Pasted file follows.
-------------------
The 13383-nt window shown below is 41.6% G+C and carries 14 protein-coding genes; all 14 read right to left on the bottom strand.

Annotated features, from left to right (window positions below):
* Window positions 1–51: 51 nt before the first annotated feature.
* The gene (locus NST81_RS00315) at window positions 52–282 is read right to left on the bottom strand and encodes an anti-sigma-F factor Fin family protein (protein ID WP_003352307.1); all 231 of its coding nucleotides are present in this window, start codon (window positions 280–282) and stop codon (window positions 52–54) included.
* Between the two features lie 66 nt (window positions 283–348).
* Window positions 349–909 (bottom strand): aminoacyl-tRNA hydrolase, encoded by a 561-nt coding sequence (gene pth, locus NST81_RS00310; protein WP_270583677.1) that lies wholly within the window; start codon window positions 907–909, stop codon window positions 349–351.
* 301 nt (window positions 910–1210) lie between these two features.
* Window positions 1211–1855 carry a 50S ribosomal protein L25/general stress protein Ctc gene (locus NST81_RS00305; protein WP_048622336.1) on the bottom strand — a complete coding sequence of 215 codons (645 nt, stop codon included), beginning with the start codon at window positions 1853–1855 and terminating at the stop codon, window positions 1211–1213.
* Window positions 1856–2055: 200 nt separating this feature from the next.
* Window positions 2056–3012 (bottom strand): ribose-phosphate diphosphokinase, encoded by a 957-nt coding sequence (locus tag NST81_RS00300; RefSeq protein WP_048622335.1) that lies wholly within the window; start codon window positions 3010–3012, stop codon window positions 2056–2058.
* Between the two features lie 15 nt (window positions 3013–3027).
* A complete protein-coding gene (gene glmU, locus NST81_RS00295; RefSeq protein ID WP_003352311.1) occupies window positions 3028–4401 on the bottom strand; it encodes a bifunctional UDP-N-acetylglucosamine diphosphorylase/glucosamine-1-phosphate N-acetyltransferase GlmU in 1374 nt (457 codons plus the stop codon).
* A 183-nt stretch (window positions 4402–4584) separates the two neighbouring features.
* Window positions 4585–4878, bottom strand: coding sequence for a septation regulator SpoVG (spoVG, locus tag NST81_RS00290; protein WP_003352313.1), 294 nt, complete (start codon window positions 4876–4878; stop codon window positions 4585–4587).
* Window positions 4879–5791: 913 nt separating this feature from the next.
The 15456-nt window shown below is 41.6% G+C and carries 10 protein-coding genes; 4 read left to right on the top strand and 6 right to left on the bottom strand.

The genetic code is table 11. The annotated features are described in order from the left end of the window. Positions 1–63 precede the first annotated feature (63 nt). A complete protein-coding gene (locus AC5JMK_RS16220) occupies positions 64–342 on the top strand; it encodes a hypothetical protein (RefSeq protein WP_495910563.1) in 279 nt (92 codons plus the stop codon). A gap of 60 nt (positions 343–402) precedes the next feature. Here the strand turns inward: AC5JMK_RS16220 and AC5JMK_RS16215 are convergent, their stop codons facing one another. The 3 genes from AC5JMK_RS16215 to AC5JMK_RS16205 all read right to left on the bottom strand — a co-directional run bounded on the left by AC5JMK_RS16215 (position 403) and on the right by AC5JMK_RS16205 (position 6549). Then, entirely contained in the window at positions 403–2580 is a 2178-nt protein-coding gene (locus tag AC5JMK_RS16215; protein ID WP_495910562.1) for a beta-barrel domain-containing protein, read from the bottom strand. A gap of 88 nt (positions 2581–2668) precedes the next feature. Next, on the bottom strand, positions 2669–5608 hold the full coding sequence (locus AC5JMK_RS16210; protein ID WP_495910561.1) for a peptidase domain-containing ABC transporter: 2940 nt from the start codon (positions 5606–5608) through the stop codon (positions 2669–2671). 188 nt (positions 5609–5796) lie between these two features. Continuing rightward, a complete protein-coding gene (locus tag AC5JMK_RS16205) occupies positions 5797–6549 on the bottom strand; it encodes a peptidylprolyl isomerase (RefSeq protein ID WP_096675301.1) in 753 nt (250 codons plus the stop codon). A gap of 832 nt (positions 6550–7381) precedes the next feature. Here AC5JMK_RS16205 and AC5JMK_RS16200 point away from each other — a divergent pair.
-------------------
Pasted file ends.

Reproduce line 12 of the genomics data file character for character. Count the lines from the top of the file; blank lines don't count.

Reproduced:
* A complete protein-coding gene (gene glmU, locus NST81_RS00295; RefSeq protein ID WP_003352311.1) occupies window positions 3028–4401 on the bottom strand; it encodes a bifunctional UDP-N-acetylglucosamine diphosphorylase/glucosamine-1-phosphate N-acetyltransferase GlmU in 1374 nt (457 codons plus the stop codon).